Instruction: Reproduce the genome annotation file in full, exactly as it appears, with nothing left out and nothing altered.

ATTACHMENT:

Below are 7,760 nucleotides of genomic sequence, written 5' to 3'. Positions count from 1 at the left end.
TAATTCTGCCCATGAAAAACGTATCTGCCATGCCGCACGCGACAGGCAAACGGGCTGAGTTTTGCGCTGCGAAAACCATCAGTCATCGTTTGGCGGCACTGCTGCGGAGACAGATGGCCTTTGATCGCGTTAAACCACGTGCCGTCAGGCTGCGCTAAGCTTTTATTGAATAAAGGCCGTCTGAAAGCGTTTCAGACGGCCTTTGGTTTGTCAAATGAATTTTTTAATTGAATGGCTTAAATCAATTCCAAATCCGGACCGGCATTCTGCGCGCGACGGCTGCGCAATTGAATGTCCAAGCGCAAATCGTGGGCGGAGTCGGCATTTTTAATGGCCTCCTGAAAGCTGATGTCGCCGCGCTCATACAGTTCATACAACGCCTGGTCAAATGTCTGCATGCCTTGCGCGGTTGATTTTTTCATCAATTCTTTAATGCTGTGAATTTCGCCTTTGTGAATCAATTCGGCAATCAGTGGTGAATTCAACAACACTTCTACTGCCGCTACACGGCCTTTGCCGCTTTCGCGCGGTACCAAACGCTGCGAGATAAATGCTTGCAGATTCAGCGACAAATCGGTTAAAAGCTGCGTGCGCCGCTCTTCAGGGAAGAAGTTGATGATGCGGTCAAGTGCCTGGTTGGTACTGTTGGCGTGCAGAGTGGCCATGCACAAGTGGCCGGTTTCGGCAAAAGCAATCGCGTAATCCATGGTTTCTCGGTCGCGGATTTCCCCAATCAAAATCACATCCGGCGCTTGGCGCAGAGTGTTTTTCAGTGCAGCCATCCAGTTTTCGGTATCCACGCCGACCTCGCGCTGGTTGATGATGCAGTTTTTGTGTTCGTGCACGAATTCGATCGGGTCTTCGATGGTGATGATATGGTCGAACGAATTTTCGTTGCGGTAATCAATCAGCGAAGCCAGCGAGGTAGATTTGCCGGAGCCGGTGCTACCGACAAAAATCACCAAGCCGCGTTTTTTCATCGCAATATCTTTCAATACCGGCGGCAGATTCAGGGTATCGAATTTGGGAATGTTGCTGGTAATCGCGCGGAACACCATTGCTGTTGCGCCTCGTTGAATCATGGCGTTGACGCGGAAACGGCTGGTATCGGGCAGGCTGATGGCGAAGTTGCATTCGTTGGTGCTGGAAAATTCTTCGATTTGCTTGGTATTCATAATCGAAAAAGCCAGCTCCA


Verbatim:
Below are 7,760 nucleotides of genomic sequence, written 5' to 3'. Positions count from 1 at the left end.
TAATTCTGCCCATGAAAAACGTATCTGCCATGCCGCACGCGACAGGCAAACGGGCTGAGTTTTGCGCTGCGAAAACCATCAGTCATCGTTTGGCGGCACTGCTGCGGAGACAGATGGCCTTTGATCGCGTTAAACCACGTGCCGTCAGGCTGCGCTAAGCTTTTATTGAATAAAGGCCGTCTGAAAGCGTTTCAGACGGCCTTTGGTTTGTCAAATGAATTTTTTAATTGAATGGCTTAAATCAATTCCAAATCCGGACCGGCATTCTGCGCGCGACGGCTGCGCAATTGAATGTCCAAGCGCAAATCGTGGGCGGAGTCGGCATTTTTAATGGCCTCCTGAAAGCTGATGTCGCCGCGCTCATACAGTTCATACAACGCCTGGTCAAATGTCTGCATGCCTTGCGCGGTTGATTTTTTCATCAATTCTTTAATGCTGTGAATTTCGCCTTTGTGAATCAATTCGGCAATCAGTGGTGAATTCAACAACACTTCTACTGCCGCTACACGGCCTTTGCCGCTTTCGCGCGGTACCAAACGCTGCGAGATAAATGCTTGCAGATTCAGCGACAAATCGGTTAAAAGCTGCGTGCGCCGCTCTTCAGGGAAGAAGTTGATGATGCGGTCAAGTGCCTGGTTGGTACTGTTGGCGTGCAGAGTGGCCATGCACAAGTGGCCGGTTTCGGCAAAAGCAATCGCGTAATCCATGGTTTCTCGGTCGCGGATTTCCCCAATCAAAATCACATCCGGCGCTTGGCGCAGAGTGTTTTTCAGTGCAGCCATCCAGTTTTCGGTATCCACGCCGACCTCGCGCTGGTTGATGATGCAGTTTTTGTGTTCGTGCACGAATTCGATCGGGTCTTCGATGGTGATGATATGGTCGAACGAATTTTCGTTGCGGTAATCAATCAGCGAAGCCAGCGAGGTAGATTTGCCGGAGCCGGTGCTACCGACAAAAATCACCAAGCCGCGTTTTTTCATCGCAATATCTTTCAATACCGGCGGCAGATTCAGGGTATCGAATTTGGGAATGTTGCTGGTAATCGCGCGGAACACCATTGCTGTTGCGCCTCGTTGAATCATGGCGTTGACGCGGAAACGGCTGGTATCGGGCAGGCTGATGGCGAAGTTGCATTCGTTGGTGCTGGAAAATTCTTCGATTTGCTTGGTATTCATAATCGAAAAAGCCAGCTCCA